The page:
The British are coming!

How and why we’re suddenly enamored with British TV. Why brevity is the soul of British wit

Our republic has already seen two invasions from the U.K.: one full of red-coat-clad soldiers, and the other of dapper skinny-suit-wearing Beatles in the 1960s. Now there’s a third wave of Brits causing more than a mere ripple this side of the Atlantic–and they’re in the TV business.

We could bamboozle you with stats and figures about the success of British TV in the U.S. in recent years, like the 24 million of us who tuned in for Downton Abbey’s third season, but we don’t need to. You already know that the likes of BBC’s Luther, Doctor Who, and Sherlock are enjoying unfettered popularity in the U.S. With the recent BBC America premiere of Britain’s latest export, ITV’s Broadchurch, which was so popular in the U.K. that there was a visible surge on the national grid as the Brits made tea in unison during the commercial breaks, we thought it an opportune time to figure out just what it is about British TV that we find so appealing.

they just give the plot the time it needs to unfold. No more, and no less

One common theme is the number of episodes in a season. There’s no real hard and fast rule as to how many there need be in Great Britain. HBO classifies Parade’s End, a WWI era drama staring Benedict Cumberbatch, as a “mini-series,” but the British don’t. Any more than 3 episodes and they seem content enough to call it a season as much they would another show. Sherlock (also staring Cumberbatch) has just three episodes in a season. That’s not to say our transatlantic friends are lazy, they just give the plot the time it needs to unfold. No more, and no less.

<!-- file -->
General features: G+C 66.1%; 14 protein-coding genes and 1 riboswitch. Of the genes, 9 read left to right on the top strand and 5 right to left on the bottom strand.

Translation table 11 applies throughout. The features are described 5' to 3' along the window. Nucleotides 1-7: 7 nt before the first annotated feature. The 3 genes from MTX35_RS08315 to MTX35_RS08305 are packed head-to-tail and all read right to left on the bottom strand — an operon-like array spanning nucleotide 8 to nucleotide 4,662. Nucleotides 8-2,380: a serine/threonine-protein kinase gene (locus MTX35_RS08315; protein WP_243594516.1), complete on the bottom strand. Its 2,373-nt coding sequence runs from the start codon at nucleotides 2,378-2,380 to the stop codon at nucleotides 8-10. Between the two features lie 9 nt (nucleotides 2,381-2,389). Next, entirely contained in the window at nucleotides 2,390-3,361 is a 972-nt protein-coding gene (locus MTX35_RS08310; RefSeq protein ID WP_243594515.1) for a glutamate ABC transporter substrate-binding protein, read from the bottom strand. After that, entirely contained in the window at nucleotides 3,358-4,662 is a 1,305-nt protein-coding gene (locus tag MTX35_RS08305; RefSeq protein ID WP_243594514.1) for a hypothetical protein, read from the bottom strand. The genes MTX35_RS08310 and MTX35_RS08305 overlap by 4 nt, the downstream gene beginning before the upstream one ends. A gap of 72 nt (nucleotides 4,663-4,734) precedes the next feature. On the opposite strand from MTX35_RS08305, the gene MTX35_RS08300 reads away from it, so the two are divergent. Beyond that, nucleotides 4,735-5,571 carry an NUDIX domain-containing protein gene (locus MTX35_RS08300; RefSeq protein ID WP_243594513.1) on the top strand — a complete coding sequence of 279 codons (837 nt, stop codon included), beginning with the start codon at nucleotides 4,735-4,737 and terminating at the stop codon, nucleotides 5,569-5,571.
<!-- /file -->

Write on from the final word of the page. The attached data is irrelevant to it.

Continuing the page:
Broadchurch
Broadchurch

Broadchurch

Image Credit: © BBC

Doctor Who
Doctor Who

Doctor Who

Image Credit: Adrian Rogers for ©BBC Worldwide

Luther
Luther

Luther

Image Credit: Robert Viglasky for © BBC

Downton Abbey
Downton Abbey

Downton Abbey

Any writer will tell you that word limits are painful but they exist for a reason. It keeps the story efficient, well written and clear, something of which British TV producers noticeably have an understanding. The British philosophy is very much that if it’s a three episode story then tell it in three, if it needs more then give it more, but ask yourself: does it really need more?

The British philosophy is very much that if it’s a three episode story then tell it in three

This is a small detail but it’s an important one. The number of episodes in a series has an impact on the narrative, viewer patience (and interest) and the overall quality. Designing and executing a TV show with the audience and their experience in mind is the primary concern–and not how many add slots you can squeeze into a season.

The BBC is able to think of viewers first because every TV-owning house in the kingdom has to pay an annual “license fee”, which goes on to fund the network (not too dissimilar to subscription TV here in the U.S.), so it doesn’t have to worry about commercial revenues to pay its bills in the same way that American broadcast networks do.

Maybe this is just one of the reasons that we Americans love what the British Council calls the wit, originality, costumes, acting and accents of British TV. The British are coming, lets watch.

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